I really shouldn't write this column.
I really shouldn't write anything. Or say anything. And neither should you.
Expressing yourself can land you in the express lane to unemployment. Or, as Steve Tobak so eloquently puts it in "9 Sentences That Could Ruin Your Career," a recent article on Inc.com, "More people shoot themselves in the foot, get fired, or destroy promising careers by opening their big fat mouths than in any other way. And that goes for communication of any kind: face-to-face, phone, email, text, you name it."
Fortunately, Tobak's field guide to career-killing sentences provides an advanced warning system that could save you from a foot-in-the-mouth moment that ends up as a foot-out-the-door moment.
For example, consider this popular conversation starter -- "I probably shouldn't be telling you this, but ..." While you may consider this a valid introduction to an innocent incident report, the "this" that follows may indeed lead you into uncharted, and unemployed, territories. As Tobak says, and I hope it didn't get him fired, "almost anything you say will offend someone by crossing some amorphous boundary of political correctness."
Does this mean you have to stop gossiping? Heaven forbid. Considering the salary you earn, the only reason to go into work is for the gossip. But be sure to preface your nasty nuggets of scandal in a way that absolves you from blame. Like, "I was really shocked when you sent me that email about the affair between the boss and that floozy in IT."
When your colleague insists she never sent the email, you reply with a heartfelt assurance that you "won't tell a living soul." Your workmate will be so flummoxed at the thought of the blame that could come crashing down on her, she'll never remember that she really didn't send that email. And she'll be so appreciative of your willingness to hide her identity, she certainly won't go pointing fingers at y-o-u.
"I think the boss is a jerk" is another sentence to avoid -- especially if the boss is a jerk. Instead, get your message across with reverse psychology. Say, "I think the boss is a genius." When your colleagues look at you as if you were crazy, you immediately challenge them, "So you think the boss is a stupid jerk who couldn't manage his way out of a paper bag filled with extruded meat by-product?"
While they're voicing their heartfelt disavowals, you stroll off in the direction of the HR department. Not only will your fellow worker bees be afraid of crossing you in the future, they probably will start avoiding you altogether. This means you'll get less work and take more naps.
"Did you lose weight?" is a compliment to some, but, as author Tobak puts it, the remark could also be considered, "an unintentional slam." Of course, that is exactly why you made the comment in the first place. Making a cherished co-worker feel guilty and off-balance is a great way to get them to do your bidding -- and your work. Still, if you want to avoid the killer sentence, you surely can feel safe with a minor change to "Did you gain weight? Because you sure are looking fat."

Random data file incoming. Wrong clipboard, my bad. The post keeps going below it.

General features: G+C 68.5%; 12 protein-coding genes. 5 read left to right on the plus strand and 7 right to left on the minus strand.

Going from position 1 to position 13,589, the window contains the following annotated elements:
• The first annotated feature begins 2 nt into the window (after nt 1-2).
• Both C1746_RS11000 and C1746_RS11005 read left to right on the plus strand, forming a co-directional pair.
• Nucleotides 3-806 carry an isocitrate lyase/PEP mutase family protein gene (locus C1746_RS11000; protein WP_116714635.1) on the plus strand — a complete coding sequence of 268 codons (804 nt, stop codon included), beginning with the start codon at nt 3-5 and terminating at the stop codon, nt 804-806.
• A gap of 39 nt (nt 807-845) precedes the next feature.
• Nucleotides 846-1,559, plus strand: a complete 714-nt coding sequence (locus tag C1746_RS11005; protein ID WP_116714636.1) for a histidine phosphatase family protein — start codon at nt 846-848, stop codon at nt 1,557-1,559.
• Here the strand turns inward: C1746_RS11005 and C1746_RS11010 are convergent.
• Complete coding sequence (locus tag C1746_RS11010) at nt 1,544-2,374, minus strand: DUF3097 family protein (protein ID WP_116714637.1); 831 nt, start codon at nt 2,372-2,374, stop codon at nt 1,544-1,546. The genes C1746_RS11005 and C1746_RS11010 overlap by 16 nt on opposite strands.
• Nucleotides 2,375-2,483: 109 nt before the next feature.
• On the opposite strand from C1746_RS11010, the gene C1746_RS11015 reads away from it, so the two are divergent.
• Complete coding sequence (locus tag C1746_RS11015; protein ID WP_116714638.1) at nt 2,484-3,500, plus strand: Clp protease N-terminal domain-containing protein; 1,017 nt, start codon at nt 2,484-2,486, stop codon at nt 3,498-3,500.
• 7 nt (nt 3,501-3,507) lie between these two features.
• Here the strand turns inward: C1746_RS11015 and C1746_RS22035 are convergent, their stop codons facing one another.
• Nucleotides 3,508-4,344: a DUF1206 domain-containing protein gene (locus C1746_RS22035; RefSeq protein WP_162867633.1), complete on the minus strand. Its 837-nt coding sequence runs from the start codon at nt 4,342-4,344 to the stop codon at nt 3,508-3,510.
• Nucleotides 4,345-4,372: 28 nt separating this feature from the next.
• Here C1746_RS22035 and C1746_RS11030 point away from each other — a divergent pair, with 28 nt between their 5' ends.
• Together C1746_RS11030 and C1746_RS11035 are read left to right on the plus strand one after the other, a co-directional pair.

That's the kind of sentence that will prove you are an aggressive, uncaring, rude lout, exactly the qualities the big shots on Mahogany Row look for in a top manager.
"Who did you vote for?" and "What's your religion?" are two sentences that will assuredly lead you into territory that is off-limits. But there are times that you just need to know stuff, you know? Especially when a co-worker has a "Scooby-Do for President" poster in his office or is conducting Santeria rituals in the break room.
The best technique for getting information on such touchy subjects is to preface your interrogation with questions that even more sensitive. Like "What's your least favorite sexual position?" or "Have you noticed that the marketing staff is made up of flesh-eating zombies?"
With questions like these on the table, your colleague will definitely come clean about his politics and his religion.
"Boy, we really screwed that customer, didn't we," is a sentence you definitely don't want to use. Especially when your company's entire mission statement is built around screwing the customer. If you do ask the question, and your colleague says, "absolutely not," you have another great opportunity to show your management abilities.
"Well, don't tell anybody," you say. "We'll just work harder to screw them the next time."
Bob Goldman was an advertising executive at a Fortune 500 company, but he finally wised up and opened Bob Goldman Financial Planning in Sausalito, California. He offers a virtual shoulder to cry on at firstname.lastname@example.org. To find out more about Bob Goldman, and read features by other Creators Syndicate writers and cartoonists, visit the Creators Syndicate web page at www.creators.com.
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